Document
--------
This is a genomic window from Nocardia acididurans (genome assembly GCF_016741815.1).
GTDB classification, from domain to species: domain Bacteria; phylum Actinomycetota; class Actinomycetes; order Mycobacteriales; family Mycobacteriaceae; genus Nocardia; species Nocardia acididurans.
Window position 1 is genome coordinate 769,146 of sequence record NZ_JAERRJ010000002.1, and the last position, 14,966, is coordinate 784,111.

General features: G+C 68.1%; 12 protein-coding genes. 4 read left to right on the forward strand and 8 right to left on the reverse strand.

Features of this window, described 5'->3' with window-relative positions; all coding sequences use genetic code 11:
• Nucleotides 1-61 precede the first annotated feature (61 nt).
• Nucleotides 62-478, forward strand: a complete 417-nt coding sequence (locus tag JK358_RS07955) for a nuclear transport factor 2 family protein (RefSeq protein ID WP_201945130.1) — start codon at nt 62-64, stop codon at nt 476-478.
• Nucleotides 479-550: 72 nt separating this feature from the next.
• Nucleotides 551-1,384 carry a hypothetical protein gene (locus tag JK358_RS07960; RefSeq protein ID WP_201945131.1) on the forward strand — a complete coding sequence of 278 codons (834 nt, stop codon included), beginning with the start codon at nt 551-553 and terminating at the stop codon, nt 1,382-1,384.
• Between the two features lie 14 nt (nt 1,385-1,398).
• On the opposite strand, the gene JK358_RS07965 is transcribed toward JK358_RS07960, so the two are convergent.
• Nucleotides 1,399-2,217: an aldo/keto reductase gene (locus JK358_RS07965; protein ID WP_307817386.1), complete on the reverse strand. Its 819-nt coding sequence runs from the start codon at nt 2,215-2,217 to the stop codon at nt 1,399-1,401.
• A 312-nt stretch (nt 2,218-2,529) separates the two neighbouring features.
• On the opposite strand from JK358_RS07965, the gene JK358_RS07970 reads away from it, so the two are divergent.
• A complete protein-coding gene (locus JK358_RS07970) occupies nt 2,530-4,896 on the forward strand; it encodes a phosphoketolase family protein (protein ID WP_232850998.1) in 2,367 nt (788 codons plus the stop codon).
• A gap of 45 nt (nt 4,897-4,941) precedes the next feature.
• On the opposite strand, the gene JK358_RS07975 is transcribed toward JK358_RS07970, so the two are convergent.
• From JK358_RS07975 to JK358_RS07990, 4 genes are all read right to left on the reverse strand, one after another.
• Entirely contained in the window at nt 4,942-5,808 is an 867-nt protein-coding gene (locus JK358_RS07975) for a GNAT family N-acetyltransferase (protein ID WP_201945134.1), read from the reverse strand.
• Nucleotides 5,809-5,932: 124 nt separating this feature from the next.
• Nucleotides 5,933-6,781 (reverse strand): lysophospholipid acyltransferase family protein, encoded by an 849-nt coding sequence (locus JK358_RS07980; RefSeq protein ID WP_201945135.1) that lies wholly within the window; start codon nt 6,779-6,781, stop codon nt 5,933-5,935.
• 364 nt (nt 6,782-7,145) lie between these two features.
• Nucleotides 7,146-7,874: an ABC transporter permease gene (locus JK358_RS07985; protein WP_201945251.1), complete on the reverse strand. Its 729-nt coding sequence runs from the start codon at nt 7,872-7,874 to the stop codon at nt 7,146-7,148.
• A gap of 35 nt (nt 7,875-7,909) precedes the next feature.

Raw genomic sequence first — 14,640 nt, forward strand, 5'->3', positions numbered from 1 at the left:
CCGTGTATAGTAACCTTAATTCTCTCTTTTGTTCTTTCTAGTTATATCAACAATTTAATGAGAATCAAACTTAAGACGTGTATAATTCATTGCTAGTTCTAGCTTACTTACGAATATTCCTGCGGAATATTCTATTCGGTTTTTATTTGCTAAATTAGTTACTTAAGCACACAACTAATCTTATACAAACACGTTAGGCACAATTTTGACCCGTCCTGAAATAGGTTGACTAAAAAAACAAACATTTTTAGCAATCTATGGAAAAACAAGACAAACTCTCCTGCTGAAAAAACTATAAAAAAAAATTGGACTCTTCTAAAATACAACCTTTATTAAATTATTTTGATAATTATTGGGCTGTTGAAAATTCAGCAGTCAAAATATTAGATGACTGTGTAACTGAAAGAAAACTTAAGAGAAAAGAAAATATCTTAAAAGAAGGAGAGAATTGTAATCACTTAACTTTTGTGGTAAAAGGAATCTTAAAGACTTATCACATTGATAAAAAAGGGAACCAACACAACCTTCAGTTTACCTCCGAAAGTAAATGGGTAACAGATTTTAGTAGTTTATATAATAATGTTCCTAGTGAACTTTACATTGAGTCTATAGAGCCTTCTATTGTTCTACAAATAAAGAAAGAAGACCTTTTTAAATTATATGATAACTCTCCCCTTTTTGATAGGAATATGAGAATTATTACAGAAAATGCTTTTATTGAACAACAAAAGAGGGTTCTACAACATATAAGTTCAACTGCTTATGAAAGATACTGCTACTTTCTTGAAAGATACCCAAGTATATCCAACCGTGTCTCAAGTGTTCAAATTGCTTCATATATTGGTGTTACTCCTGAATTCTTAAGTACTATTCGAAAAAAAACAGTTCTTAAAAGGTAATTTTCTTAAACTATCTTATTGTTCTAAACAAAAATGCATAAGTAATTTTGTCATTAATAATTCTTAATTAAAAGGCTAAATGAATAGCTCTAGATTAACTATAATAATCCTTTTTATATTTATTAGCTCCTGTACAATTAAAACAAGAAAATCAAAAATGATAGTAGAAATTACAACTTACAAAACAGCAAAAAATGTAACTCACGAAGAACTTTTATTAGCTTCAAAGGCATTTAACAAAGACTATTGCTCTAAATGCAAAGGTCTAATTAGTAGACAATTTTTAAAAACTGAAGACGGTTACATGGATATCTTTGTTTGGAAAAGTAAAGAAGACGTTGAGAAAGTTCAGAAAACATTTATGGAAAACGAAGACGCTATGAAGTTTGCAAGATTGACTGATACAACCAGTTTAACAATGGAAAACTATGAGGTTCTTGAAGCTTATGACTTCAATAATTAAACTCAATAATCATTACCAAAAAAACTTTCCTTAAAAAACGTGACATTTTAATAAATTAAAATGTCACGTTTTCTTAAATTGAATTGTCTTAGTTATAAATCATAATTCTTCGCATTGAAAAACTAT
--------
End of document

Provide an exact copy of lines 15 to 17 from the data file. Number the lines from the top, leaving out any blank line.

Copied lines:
• A complete protein-coding gene (locus JK358_RS07970) occupies nt 2,530-4,896 on the forward strand; it encodes a phosphoketolase family protein (protein ID WP_232850998.1) in 2,367 nt (788 codons plus the stop codon).
• A gap of 45 nt (nt 4,897-4,941) precedes the next feature.
• On the opposite strand, the gene JK358_RS07975 is transcribed toward JK358_RS07970, so the two are convergent.